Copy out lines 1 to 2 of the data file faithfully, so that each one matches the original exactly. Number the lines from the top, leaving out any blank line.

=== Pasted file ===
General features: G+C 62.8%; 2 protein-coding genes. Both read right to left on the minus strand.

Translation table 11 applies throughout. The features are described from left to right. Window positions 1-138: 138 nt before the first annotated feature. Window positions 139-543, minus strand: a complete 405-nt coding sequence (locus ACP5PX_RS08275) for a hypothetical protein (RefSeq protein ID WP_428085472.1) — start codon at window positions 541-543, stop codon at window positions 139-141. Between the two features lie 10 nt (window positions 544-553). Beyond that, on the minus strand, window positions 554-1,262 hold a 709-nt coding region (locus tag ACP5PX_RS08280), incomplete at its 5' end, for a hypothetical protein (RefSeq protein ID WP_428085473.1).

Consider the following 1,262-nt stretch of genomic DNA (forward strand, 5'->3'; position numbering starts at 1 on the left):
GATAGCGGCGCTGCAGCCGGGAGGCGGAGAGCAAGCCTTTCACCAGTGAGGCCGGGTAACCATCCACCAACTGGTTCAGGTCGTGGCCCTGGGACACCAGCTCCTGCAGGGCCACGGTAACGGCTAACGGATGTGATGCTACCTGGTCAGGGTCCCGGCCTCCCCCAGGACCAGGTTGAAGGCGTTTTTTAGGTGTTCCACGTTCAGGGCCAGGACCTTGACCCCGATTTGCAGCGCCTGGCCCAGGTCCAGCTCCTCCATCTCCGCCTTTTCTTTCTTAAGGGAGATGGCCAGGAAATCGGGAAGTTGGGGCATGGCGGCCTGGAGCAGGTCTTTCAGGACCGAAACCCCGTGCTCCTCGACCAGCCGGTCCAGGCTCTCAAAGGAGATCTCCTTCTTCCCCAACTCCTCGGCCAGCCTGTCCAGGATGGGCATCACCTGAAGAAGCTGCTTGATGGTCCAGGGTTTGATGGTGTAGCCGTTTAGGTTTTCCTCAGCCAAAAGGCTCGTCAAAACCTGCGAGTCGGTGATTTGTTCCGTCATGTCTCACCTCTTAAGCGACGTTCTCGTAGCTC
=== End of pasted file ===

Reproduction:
General features: G+C 62.8%; 2 protein-coding genes. Both read right to left on the minus strand.

Translation table 11 applies throughout. The features are described from left to right. Window positions 1-138: 138 nt before the first annotated feature. Window positions 139-543, minus strand: a complete 405-nt coding sequence (locus ACP5PX_RS08275) for a hypothetical protein (RefSeq protein ID WP_428085472.1) — start codon at window positions 541-543, stop codon at window positions 139-141. Between the two features lie 10 nt (window positions 544-553). Beyond that, on the minus strand, window positions 554-1,262 hold a 709-nt coding region (locus tag ACP5PX_RS08280), incomplete at its 5' end, for a hypothetical protein (RefSeq protein ID WP_428085473.1).